For four years many people across the African continent have been left in stitches by the antics of a young woman from Uganda whose no-nonsense attitude expresses loudly, very loudly, some comical truths. The boldness of this young woman is captivating. To unapologetically hold down her space in an otherwise male-dominated profession is no small feat, but to do so using a relatively new platform, YouTube, demonstrates determination and innovation. By showcasing her brand of comedy on a digital platform, Anne Kansiime ultimately catapulted herself to stardom beyond the borders of her country and achieved mainstream success. Kansiime now performs across Africa. She is just one of the young African women in recent history who have taken to exhibiting their creativity on various digital platforms, such as Facebook, YouTube and the blogosphere, and who are taking the continent by storm.
To create or to be created
Africa’s creative economies are still in their developmental phase, yet to reach the heights of its Western counterparts, but the tide is slowly changing. Our ethnic and cultural diversity is finding representation in more and more books, movies, plays, music and others forms of creative expression. Much of this is locally produced content. Young Africans are seeking role models and stories that they can identify with. I recall as a child telling anyone who cared to listen of my dreams of making it in the film and music industries (yes, both of them). Needless to say, that dream was shot down by those who told me that going into such industries was just not a viable career option. It was inconceivable to my advisors, as it still is to many people, that anyone can make a decent living through entertainment. Such beliefs are, however, not completely unfounded. The African creative economies are indeed growing with film and music industries accounting for 1.42 percent of the GDP in Nigeria (Lopes, 2015) and two percent to four percent of the GDP in South Africa (Lopes, 2014), but the continent still needs to reap the full benefits of its creative economies to give impetus to economic development and to close gender disparities in the working world.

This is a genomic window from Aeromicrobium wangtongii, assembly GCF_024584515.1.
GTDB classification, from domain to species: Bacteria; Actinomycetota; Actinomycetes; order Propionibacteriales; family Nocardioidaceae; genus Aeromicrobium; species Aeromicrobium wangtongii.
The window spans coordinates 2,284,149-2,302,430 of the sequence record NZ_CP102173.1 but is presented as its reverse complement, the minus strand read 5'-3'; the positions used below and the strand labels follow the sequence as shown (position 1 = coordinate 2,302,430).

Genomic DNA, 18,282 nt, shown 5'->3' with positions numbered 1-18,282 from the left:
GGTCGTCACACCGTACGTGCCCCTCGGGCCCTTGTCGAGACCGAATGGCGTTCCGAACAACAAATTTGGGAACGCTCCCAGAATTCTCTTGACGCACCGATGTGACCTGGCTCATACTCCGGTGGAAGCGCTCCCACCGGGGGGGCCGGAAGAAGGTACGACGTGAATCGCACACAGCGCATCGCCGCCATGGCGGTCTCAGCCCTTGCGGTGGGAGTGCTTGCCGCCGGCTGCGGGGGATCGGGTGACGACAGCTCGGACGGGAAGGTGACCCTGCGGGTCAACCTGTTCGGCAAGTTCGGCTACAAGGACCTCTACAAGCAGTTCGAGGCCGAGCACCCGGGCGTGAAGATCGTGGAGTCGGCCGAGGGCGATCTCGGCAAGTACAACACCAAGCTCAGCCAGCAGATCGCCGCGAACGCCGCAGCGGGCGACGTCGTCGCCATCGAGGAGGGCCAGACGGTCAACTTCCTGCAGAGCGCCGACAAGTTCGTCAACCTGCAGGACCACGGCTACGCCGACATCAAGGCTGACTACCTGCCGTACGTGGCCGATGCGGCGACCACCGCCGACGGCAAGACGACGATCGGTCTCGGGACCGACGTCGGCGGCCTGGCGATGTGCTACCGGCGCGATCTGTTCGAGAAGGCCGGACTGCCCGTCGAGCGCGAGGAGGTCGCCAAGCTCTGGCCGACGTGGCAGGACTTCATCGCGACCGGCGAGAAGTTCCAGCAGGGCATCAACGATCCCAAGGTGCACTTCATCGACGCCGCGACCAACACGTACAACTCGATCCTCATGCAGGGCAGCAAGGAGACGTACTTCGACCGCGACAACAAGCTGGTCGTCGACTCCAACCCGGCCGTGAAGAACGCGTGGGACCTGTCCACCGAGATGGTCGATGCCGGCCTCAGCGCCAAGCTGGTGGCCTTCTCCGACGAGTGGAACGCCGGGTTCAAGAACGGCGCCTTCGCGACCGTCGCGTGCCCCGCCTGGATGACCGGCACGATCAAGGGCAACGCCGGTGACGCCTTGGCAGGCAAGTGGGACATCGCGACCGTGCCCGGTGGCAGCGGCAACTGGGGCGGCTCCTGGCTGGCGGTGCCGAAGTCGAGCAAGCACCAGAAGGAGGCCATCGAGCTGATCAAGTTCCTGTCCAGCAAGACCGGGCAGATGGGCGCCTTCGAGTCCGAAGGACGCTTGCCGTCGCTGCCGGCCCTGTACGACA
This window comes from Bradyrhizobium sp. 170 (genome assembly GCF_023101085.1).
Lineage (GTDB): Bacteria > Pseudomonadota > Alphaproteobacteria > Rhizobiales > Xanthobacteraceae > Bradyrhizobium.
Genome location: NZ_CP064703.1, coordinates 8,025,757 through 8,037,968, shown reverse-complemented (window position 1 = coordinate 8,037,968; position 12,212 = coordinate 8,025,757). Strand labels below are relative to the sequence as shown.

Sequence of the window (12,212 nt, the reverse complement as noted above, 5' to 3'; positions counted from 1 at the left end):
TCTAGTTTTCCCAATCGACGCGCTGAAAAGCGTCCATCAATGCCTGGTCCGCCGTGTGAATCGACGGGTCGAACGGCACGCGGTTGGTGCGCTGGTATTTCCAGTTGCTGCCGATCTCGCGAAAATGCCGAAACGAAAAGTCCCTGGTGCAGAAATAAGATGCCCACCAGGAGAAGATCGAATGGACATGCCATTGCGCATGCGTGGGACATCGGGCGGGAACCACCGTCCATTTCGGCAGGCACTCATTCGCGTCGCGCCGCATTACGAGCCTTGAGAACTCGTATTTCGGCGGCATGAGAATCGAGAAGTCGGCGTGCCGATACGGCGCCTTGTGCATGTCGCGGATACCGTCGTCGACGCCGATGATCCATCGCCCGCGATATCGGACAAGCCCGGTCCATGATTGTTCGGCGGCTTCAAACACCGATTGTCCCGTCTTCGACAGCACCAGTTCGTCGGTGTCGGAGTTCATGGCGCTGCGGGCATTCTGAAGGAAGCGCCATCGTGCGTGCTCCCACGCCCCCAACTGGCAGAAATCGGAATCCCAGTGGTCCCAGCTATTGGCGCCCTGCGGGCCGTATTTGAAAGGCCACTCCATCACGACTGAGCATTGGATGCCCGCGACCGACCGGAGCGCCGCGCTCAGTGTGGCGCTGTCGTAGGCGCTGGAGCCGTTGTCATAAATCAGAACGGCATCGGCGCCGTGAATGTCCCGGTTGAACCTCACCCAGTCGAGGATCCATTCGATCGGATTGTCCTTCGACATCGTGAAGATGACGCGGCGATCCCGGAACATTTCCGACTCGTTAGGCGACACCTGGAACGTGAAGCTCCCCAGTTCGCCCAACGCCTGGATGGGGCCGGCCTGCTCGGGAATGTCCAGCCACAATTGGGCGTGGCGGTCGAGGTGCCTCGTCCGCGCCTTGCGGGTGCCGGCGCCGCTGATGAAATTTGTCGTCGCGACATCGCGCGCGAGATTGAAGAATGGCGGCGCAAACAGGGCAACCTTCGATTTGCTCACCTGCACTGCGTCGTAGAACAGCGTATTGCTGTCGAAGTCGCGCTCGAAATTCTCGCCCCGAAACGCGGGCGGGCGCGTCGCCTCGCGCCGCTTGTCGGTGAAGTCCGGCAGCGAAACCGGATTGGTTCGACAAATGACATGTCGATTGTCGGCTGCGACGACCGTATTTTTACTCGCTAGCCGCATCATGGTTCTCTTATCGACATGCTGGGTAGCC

The creative industries are major employers of young women who face a number of socio-cultural barriers when it comes entering and achieving recognition in a number of sectors of African economies. Young African women tend to dominate creative spaces, such as in the arts and crafts, fashion and film industries. Women, for instance, constitute about 48 percent of the Nigerian creative economy which partly comprises of Nollywood an entertainment powerhouse on the African continent (Dandaura, 2013:16).